The Bank of England swung into action on Thursday against the economic shock from Britain’s vote to leave the European Union, cutting interest rates to near nothing and unleashing billions of pounds to cushion the Brexit blow.
In what one bank dubbed a “sledgehammer stimulus”, the BoE cut interest rates 25 basis points to 0.25 percent and said it would buy 60 billion pounds ($79 billion) of government bonds with newly created money over the next six months.
It also launched two schemes, one to buy 10 billion pounds of high-grade corporate debt and another – potentially worth up to 100 billion pounds – to ensure banks keep lending even after the rate cut.
The Bank said most BoE policymakers expected to cut the rate to even closer to zero later this year.
“By acting early and comprehensively, the (Bank) can reduce uncertainty, bolster confidence, blunt the slowdown and support the necessary adjustments in the UK economy,” BoE Governor Mark Carney told a news conference.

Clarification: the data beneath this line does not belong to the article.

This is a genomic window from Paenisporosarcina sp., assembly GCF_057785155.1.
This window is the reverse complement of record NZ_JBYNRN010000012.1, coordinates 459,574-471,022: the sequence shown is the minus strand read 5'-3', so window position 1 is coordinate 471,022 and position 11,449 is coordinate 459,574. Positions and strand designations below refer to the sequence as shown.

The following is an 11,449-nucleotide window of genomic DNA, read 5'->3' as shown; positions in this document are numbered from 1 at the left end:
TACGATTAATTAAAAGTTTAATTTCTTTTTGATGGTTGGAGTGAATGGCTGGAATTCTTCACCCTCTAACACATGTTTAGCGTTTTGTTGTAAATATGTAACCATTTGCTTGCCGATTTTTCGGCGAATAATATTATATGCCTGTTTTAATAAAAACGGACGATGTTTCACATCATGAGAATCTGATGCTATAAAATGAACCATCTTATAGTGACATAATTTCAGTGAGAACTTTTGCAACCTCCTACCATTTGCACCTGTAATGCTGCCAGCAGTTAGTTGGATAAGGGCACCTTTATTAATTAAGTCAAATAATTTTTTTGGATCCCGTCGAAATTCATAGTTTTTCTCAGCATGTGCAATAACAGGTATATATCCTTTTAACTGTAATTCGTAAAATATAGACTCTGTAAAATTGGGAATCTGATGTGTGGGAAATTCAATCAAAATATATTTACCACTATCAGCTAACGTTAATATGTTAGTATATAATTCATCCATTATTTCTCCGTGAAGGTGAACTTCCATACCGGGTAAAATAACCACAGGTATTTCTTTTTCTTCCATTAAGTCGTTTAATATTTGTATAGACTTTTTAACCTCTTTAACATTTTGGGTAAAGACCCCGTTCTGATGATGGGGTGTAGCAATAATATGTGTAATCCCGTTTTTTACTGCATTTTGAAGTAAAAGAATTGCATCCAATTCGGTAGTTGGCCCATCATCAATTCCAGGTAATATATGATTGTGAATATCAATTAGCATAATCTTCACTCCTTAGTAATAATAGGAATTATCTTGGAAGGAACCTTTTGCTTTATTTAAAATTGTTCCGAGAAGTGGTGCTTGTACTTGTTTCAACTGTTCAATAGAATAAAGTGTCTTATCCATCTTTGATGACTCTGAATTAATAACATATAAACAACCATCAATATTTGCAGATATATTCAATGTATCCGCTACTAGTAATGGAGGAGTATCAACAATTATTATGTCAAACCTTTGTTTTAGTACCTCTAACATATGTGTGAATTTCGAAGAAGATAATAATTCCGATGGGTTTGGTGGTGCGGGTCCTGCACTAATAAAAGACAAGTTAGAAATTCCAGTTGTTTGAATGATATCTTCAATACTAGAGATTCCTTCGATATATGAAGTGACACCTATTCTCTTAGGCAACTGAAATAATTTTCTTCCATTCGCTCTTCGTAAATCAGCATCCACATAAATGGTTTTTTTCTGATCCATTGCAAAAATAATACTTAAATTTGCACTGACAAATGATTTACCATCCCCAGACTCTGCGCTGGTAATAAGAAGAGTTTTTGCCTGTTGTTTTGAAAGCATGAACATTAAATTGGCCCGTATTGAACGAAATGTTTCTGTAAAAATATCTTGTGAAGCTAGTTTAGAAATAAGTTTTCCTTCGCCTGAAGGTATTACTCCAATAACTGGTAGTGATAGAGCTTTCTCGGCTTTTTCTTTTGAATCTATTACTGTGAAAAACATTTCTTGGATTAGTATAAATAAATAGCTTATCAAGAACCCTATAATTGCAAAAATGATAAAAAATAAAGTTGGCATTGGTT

Sterling fell 1.2 percent against the dollar following the announcement, while British government bond yields hit record lows and the main share index rose by nearly 2 percent.
Carney said he had unveiled an “exceptional package of measures” because the economic outlook had changed markedly following the Brexit vote. The Bank expects the economy to stagnate for the rest of 2016 and suffer weak growth next year.
Finance minister Philip Hammond welcomed the rate cut and said he and Carney had “the tools we need to support the economy as we begin this new chapter and address the challenges ahead”.